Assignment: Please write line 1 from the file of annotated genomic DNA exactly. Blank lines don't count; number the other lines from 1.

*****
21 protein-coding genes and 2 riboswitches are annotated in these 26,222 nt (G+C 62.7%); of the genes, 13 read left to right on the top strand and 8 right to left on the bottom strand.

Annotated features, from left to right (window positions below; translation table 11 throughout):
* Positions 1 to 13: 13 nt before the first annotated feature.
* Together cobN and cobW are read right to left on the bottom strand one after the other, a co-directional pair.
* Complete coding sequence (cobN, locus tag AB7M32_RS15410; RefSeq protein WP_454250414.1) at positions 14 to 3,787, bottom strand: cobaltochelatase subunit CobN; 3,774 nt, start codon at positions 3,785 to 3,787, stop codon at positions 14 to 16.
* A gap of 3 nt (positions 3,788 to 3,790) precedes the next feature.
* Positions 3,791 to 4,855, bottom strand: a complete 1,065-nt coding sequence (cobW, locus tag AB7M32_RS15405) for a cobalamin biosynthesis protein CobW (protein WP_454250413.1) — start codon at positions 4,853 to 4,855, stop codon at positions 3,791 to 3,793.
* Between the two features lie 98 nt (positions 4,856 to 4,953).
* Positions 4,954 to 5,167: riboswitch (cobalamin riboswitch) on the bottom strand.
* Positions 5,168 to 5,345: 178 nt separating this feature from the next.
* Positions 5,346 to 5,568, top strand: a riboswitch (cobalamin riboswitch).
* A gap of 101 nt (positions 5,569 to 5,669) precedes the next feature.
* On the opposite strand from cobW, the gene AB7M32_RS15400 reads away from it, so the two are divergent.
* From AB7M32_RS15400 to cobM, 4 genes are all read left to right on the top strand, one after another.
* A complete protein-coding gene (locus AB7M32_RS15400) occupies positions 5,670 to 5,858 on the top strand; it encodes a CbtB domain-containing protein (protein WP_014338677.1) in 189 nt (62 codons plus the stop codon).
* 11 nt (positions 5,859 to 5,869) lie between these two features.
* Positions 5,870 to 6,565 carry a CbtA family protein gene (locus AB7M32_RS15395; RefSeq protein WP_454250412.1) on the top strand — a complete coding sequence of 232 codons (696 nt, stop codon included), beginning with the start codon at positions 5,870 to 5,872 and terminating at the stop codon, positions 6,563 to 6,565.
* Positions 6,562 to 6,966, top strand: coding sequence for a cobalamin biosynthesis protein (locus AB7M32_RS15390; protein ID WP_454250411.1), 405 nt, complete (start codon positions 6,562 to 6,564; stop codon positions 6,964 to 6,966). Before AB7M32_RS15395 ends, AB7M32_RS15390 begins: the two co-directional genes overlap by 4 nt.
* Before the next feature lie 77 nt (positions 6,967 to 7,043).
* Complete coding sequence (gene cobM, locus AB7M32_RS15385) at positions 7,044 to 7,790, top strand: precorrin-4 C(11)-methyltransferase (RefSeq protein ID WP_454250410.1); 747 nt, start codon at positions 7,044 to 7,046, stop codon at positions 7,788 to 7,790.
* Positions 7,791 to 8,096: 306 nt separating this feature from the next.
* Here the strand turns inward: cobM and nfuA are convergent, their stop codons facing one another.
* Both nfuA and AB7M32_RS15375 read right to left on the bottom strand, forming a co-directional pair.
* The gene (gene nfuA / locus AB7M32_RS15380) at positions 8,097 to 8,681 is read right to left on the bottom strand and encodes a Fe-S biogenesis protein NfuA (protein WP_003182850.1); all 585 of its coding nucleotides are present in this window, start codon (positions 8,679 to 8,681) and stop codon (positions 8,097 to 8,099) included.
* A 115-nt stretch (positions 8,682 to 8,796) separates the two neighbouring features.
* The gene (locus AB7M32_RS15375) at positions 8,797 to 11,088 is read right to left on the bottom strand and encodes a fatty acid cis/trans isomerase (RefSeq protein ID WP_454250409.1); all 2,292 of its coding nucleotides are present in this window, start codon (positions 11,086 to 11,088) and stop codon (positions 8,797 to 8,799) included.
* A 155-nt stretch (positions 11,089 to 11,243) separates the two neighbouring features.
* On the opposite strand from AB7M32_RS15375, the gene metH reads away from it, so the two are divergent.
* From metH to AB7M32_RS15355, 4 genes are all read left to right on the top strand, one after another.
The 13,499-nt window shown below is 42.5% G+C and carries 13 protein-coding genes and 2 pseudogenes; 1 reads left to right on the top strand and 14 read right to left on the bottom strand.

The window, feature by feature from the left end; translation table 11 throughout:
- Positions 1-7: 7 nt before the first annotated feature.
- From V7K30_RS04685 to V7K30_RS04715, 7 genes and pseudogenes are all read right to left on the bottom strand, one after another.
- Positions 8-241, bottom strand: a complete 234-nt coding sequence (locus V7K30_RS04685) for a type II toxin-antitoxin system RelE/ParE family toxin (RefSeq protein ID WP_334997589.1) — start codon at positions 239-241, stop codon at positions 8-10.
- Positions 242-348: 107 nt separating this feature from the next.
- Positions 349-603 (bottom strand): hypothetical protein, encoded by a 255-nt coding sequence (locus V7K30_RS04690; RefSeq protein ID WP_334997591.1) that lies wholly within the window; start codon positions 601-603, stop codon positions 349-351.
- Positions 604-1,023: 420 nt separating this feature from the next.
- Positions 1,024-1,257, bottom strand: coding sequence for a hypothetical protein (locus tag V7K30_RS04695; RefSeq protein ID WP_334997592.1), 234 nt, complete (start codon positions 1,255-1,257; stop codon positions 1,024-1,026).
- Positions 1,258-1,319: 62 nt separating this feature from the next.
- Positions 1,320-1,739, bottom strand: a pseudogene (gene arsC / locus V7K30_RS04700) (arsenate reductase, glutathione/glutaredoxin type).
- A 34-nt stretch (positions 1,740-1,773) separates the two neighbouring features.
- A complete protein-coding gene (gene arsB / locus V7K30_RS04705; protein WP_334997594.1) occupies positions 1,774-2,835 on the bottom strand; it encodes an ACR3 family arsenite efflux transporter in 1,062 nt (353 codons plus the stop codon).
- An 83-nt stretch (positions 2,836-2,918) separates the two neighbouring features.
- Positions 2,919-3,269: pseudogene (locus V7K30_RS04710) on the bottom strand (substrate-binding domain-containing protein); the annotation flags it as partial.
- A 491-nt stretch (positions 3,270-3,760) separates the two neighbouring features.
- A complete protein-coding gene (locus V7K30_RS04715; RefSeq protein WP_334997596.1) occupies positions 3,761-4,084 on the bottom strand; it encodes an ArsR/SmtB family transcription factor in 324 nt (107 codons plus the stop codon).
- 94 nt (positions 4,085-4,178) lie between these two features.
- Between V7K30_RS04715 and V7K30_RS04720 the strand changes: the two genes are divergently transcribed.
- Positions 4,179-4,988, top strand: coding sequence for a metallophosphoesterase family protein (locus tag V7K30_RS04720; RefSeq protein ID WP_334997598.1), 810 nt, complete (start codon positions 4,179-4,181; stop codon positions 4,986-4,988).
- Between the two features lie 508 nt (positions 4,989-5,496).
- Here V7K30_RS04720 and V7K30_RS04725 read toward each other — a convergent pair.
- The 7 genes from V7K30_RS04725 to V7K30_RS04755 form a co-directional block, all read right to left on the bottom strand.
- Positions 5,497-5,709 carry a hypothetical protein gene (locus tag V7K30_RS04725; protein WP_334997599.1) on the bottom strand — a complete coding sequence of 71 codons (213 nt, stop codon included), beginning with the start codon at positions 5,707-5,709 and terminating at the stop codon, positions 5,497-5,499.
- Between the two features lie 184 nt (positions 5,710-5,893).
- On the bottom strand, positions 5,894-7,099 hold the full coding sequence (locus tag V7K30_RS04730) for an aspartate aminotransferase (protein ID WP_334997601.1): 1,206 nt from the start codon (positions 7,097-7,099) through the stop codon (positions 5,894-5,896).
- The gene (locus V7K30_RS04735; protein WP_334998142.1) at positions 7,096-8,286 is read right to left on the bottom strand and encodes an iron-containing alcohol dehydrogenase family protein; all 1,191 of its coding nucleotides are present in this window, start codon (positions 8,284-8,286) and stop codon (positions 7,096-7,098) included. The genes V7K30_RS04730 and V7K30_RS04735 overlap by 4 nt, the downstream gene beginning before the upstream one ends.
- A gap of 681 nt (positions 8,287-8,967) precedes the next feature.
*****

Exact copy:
21 protein-coding genes and 2 riboswitches are annotated in these 26,222 nt (G+C 62.7%); of the genes, 13 read left to right on the top strand and 8 right to left on the bottom strand.